Welcome
US Law Week

Big Law Emerging as Pipeline for Female Supreme Court Advocates

Oct. 5, 2020, 8:45 AM

Sarah Harris will argue her first case before the Supreme Court in November having taken an unusual route to high court advocacy: up through private practice rather than the U.S. solicitor general’s office.

The former clerk to Justice Clarence Thomas credits Williams & Connolly, where she’s a partner, with grooming her.

The “truth is, I would not be taking the podium in November if I didn’t work with Lisa Blatt and if I wasn’t at Williams & Connolly,” Harris said of her colleague, who’s among a handful of women to regularly argue before the justices.

Private law firms have become a small but important pipeline for female advocates before the Supreme Court. This is particularly so as the number of cases argued by women attorneys at the solicitor general’s office, the traditional launching pad for high court advocates, has fallen in recent years.

A determined mentor like Blatt willing to convince clients to give a woman a shot is vital in trying to break into the most elite circle of appellate practice, advocates say.

Most Supreme Court lawyers get their first argument in government service
Illustration: Jonathan Hurtarte/Bloomberg Law

Belva Ann Lockwood

The status of women at the Supreme Court takes on elevated significance following the death of Justice Ruth Bader Ginsburg on Sept. 18. The liberal icon appeared six times before the justices as a private attorney. Her nominated replacement, Judge Amy Coney Barrett, was an Antonin Scalia clerk but has never argued before the high court.

The first woman to do so was Belva Ann Lockwood in 1880, after she fought for passage of a bill to allow women attorneys in all federal courts. Women made leaps in the 1970s—when Ginsburg argued—and 80s, but still remain an infrequent presence as Supreme Court advocates. They’ve argued between 12% and 21% of the time in recent terms.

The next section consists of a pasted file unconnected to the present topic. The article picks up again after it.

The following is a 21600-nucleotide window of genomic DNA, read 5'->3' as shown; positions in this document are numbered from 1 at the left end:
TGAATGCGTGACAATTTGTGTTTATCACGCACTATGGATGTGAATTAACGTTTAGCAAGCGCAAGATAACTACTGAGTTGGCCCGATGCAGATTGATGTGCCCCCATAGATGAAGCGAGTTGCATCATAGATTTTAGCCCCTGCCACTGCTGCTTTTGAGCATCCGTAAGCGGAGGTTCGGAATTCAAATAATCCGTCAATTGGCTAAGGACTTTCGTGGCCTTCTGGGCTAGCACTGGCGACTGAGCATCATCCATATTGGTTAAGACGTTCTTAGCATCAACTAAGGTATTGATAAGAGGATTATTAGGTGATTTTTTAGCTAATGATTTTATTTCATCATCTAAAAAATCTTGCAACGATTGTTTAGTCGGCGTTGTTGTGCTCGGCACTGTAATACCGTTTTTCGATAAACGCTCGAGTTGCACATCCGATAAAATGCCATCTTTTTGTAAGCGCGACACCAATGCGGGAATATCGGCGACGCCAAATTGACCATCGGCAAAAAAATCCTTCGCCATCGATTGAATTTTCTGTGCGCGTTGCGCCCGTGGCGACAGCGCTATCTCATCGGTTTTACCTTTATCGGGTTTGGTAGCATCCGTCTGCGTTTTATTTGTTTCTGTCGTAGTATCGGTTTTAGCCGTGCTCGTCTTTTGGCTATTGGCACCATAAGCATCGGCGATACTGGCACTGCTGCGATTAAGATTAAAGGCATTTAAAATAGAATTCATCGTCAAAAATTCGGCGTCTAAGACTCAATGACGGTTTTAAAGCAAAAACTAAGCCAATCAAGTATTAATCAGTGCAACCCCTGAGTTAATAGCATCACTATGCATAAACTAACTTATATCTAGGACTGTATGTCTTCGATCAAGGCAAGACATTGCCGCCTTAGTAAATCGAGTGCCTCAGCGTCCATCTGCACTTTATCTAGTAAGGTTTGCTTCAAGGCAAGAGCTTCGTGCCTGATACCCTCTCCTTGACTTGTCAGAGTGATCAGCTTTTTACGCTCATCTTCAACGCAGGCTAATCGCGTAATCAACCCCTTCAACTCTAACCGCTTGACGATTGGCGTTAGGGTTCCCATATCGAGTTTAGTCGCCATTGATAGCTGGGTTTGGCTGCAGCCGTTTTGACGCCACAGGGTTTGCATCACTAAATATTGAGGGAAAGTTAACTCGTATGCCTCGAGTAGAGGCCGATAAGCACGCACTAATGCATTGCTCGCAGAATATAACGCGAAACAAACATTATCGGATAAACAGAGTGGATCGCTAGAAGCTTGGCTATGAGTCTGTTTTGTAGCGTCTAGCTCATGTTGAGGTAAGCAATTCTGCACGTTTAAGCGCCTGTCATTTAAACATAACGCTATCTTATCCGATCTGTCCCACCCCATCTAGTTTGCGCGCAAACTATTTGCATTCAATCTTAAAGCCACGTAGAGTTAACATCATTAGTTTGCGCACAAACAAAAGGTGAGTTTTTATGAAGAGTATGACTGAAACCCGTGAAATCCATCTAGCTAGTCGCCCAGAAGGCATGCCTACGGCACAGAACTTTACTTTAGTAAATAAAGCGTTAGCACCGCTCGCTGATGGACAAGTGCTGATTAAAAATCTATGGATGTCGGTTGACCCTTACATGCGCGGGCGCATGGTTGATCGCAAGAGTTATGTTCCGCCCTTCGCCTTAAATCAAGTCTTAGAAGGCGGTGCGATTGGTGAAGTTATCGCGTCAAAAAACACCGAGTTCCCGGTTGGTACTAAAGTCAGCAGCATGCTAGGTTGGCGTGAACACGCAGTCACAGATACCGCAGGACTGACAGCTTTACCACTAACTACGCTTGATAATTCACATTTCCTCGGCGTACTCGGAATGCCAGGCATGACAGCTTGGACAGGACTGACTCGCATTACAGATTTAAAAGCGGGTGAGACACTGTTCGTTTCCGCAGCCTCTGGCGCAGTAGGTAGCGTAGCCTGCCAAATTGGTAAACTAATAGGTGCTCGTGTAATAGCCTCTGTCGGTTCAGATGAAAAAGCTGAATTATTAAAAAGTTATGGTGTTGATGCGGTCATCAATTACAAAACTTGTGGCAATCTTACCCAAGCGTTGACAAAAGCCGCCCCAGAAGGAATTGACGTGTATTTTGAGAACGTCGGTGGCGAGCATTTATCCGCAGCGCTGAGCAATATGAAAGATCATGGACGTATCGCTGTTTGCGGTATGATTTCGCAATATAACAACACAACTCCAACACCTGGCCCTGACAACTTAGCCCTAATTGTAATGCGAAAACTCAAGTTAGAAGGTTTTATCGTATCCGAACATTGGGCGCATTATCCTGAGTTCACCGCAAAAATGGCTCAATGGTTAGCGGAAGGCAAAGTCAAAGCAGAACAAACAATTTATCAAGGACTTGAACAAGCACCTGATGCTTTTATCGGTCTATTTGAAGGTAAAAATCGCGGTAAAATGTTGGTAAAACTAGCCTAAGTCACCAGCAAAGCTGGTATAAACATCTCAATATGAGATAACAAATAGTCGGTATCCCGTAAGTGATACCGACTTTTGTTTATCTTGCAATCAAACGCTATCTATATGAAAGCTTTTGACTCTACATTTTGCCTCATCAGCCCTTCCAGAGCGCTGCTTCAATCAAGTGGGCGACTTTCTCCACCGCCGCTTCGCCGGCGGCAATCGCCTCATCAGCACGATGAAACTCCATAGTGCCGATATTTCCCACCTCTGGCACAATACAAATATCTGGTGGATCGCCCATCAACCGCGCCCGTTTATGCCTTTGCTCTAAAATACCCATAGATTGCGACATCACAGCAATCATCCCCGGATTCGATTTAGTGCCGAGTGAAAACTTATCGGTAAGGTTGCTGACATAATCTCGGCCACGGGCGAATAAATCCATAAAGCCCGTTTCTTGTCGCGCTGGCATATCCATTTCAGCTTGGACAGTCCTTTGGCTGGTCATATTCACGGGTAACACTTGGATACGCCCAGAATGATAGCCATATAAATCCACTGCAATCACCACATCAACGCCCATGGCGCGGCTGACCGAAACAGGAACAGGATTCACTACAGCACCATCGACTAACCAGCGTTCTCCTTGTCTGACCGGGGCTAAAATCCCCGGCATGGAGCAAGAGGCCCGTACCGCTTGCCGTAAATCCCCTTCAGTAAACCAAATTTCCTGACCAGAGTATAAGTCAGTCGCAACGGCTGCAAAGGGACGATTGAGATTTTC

The ratio of female advocates before the high court was the highest in history in 2016 at 21%. But women made just 20 arguments in both the 2017 and 2019 terms, the lowest number since 1994.

The SG’s Office

Part of the reason for the low numbers is change at the solicitor general’s office, which argues the federal government’s case before the Supreme Court, and where most advocates get their first argument opportunity.

Women achieved parity in the solicitor general’s office in 2016, the high-water mark for female attorneys arguing at the Supreme Court since the 1980s, when the court was hearing more than twice as many cases as today.

But the number of women in the office “plummeted” starting in 2017, the year President Donald Trump took office, according to Goldstein & Russell’s Sarah Harrington. Harrington and four other female attorneys who’d argued almost 90 cases among them over the years left for private practice around the end of the Obama administration.

During the 2016 term, female advocates argued 18 times on behalf of the solicitor general’s office, out of 48 government arguments. In 2017, that number was halved, out of 48 arguments for the Trump administration.

The Justice Department declined to comment on the number of women in the solicitor general’s office. Three are appearing on behalf of the federal government in the first round of arguments this term.

Women still accounted for only 11% of the 70 arguments done by lawyers from law firms last term. But the pipeline becomes more important as the public service route has receded.

“I would expect significant uptick of female advocates in the future” via new avenues, said Mayer Brown’s Nicole Saharsky. She has argued 30 high court cases—more Supreme Court cases than any other woman in the past decade.

Mentors, Client Buy-In

The ranks of firm lawyers emerging as the next generation of Supreme Court advocates include: